• The city is estimating it will rebate $902,000 in city fees that normally would be paid by Rock Chalk Park Development. Those include building permit fees and water and sewer impact fees. But the largest chunk is forgiveness of $785,000 in special assessments that the property would have to pay for a sewage pump station. The city at-large now will pick up those costs. Those costs are not included in the city’s $25 million price tag for the project.

• The city now estimates the value of the city’s 181,000-square-foot recreation center — including eight outdoor tennis courts — will be $22.6 million. It estimates the value of the infrastructure — which will include roads, parking and utilities to serve both the city and KU portions of the project — will be $8.3 million. Previous estimates had been as high as $13 million for the infrastructure and parking.

The agreement calls for the city’s costs for the recreation center and related infrastructure to be capped at $25 million.

Commissioners meet at 6:35 p.m. today at City Hall.

Comments

Keith Richards 2 years, 3 months ago

Seuferling/KU Endowment is beyond shady and apparently they are liars as well. What is in this agreement that caused you decide not to release the document?

Schumm, you should release the exhibits and the KU documents weeks before a vote is taken. The public deserves time to review and then make comment. To release "many of those exhibits to be completed by the time the city approves the document on second reading." is a disservice and unethical.

The price tag for the public goes continually higher, and "deal" we are receiving gets continually worse by the day.

lama 2 years, 3 months ago

Does the Public Records Act apply to KU Endowment?

Bob Forer 2 years, 3 months ago

Not exactly. K.Richards is absolutely right. All documents need to be released weeks before a vote is taken. Schumm is merely trying to placate us in putting a little lipstick on the pig.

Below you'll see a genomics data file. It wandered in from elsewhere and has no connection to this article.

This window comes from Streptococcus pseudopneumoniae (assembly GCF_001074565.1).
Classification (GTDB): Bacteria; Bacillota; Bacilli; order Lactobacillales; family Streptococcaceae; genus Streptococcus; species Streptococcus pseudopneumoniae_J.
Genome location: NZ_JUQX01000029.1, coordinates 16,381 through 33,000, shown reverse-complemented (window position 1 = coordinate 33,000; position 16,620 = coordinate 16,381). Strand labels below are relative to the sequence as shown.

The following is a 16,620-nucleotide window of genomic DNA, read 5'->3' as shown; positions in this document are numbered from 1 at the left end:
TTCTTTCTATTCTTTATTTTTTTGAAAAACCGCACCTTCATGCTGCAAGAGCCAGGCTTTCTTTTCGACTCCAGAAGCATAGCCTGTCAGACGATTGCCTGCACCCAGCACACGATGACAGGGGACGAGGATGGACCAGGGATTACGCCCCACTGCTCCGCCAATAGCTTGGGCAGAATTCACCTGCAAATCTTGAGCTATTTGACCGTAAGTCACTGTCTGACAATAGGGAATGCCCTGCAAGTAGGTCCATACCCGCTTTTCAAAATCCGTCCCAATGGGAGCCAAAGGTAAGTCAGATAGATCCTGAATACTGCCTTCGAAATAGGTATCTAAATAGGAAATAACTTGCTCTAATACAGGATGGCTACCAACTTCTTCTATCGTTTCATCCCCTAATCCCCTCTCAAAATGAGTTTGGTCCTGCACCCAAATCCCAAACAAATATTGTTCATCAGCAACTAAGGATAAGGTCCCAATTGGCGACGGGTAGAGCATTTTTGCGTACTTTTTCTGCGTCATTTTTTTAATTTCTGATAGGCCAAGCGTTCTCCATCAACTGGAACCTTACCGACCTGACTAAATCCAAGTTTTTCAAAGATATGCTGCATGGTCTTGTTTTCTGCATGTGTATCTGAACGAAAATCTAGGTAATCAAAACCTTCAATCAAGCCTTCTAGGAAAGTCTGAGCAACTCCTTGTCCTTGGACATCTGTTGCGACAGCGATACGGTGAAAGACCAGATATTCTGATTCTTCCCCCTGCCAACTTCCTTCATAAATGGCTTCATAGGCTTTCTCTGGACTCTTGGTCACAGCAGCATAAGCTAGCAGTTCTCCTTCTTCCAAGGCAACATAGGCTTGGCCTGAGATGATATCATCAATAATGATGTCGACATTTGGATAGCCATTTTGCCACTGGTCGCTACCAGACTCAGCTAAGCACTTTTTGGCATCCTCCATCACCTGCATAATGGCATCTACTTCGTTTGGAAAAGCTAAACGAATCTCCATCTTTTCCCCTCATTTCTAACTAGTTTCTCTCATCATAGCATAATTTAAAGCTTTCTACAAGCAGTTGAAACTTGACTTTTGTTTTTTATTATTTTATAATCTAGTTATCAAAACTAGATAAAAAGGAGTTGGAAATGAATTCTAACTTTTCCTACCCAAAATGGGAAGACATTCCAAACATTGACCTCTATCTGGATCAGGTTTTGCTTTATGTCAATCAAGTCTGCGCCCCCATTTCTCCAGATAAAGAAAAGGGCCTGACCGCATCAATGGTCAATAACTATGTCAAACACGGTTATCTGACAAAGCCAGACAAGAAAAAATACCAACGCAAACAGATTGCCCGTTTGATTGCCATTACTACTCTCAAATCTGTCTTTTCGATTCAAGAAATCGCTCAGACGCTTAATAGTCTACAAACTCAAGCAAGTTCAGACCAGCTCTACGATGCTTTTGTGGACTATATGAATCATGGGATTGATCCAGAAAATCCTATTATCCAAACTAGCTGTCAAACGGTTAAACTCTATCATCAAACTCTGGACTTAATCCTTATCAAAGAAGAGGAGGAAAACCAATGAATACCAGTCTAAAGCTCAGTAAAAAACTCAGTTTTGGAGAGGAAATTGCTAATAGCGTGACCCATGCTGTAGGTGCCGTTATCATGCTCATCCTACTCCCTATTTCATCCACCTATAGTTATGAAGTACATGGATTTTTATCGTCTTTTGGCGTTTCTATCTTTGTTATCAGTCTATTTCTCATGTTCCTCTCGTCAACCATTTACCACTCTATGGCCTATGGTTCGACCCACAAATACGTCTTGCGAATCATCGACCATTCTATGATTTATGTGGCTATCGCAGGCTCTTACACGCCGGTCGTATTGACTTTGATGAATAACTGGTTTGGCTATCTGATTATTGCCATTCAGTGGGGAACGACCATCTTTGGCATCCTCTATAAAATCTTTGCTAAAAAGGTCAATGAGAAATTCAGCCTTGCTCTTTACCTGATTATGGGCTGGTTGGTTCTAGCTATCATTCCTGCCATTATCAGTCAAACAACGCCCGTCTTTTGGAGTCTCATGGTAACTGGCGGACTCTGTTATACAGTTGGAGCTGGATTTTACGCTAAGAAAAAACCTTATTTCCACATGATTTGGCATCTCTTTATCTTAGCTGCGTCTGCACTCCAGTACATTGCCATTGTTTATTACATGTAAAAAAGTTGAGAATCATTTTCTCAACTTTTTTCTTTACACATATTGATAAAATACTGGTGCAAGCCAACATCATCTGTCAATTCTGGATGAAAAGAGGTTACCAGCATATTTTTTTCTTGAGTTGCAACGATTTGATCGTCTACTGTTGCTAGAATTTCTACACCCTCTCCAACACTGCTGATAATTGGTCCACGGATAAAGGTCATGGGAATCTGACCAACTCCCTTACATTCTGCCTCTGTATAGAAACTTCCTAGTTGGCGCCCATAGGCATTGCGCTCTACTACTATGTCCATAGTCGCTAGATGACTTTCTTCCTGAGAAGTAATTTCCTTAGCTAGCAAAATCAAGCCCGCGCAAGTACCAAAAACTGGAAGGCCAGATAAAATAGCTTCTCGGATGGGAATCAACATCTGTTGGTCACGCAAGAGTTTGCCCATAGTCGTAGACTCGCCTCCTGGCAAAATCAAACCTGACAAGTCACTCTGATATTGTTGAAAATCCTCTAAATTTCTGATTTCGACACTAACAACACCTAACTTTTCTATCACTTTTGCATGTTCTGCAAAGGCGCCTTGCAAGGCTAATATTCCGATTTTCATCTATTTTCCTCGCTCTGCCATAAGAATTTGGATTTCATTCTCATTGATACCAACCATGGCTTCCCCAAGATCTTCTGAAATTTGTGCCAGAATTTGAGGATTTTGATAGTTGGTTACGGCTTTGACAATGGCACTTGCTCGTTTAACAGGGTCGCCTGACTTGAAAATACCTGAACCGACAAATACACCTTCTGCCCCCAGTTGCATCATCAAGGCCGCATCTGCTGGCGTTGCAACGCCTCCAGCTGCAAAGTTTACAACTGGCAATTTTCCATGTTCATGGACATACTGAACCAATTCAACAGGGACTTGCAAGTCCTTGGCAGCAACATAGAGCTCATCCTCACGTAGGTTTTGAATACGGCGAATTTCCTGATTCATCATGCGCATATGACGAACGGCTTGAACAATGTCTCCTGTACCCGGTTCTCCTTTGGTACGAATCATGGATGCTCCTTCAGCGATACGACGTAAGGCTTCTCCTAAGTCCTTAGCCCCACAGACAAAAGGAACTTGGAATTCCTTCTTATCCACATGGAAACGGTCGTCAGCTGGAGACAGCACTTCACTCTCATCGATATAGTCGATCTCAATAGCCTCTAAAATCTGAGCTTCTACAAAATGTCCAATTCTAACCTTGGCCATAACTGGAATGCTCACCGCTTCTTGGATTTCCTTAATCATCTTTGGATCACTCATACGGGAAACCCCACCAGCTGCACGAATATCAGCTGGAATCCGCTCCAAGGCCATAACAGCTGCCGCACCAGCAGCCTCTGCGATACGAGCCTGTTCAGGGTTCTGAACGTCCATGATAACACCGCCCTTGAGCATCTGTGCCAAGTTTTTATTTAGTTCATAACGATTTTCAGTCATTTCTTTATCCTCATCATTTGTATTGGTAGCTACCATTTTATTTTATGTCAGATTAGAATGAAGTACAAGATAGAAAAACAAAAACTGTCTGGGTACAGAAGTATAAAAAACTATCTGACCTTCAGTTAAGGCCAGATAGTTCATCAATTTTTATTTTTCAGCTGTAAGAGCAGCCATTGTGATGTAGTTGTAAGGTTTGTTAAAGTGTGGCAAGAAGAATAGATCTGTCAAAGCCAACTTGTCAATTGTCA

somebodynew 2 years, 3 months ago

"Those costs are not included in the city’s $25 million price tag for the project. "

And it starts before they even sign the paperwork. Why is it I have this feeling this won't be the last time we read this words if this thing moves forward ??

I am surprised that Mr. Schumm is demanding these agreements, but also agree that more time is needed to be able to read them. Plus, the City has apparently not made full disclosure of their part yet. Slow down !!!

just_another_bozo_on_this_bus 2 years, 3 months ago

If it goes to a vote, you get to vote, too, and you can base that vote on whatever information turns your crank.

3up3down 2 years, 3 months ago

Make Fritzel pay his back taxes of 3 point some odd million first.

deec 2 years, 3 months ago

So can anyone avoid paying property taxes on their homes or businesses until they sell, or is that a special privilege reserved for special folks? If so, I'm sure every person in Kansas whose home has sat on the market for moths will be relieved to know they don't have to pay property tax until the home is sold.

kuguardgrl13 2 years, 3 months ago

I believe that's a policy specific to Junction City. I'd hope that Lawrence wouldn't be so stupid to have something like that in place. Or they'd at least let the developer re-zone the property if that's what will sell. Of course we're not the most intelligent when it comes to building more housing than we need.

Eileen Jones 2 years, 3 months ago

Good point. Why are we even considering doing business with a man who left another city in the lurch and in debt?

Cant_have_it_both_ways 2 years, 3 months ago

It would suprise you if you knew who was in the investment group.

Missingit 2 years, 3 months ago

The more and more I read this my concern is this infrastructure. It seem like Lawrence could fall victim to the Fritzels the way Junction City did. Since this is a no bid I bet he charges the city an extra 2-4 million for infrastructure compared to a bid process and then the great deal becomes more of a rip off Nd the rec center has to be downside to pay for the cot over runs. I bet Junction City felt like the houses Fritzels built were gonna be a good deal as well

Missingit 2 years, 3 months ago

That's cost over runs sorry about that

deec 2 years, 3 months ago

If the government is paying for your house, then yeah. They should.

jhawk1998 2 years, 3 months ago

A sale item is only a good deal if you were going to buy it anyway. In this case the city is being convinced of something it had not previously determined we needed. Regardless of the hard sell this doesn't fit into the city plans. This impromptu long-term planning needs to stop.

deec 2 years, 3 months ago

And don't forget the annual cost overruns on operating costs. I seem to remember that it will be about a million a year to run, and the sales tax revenue will be $350,000 short.

Hadley_says 2 years, 3 months ago

If there isn't something noxious in the KUEA-Fritzel agreement, it would have already been released.

I hope the commissioners would start to understand this. This thing needs to be examined and discussed in the community before any so-called second-reading of the ordinance.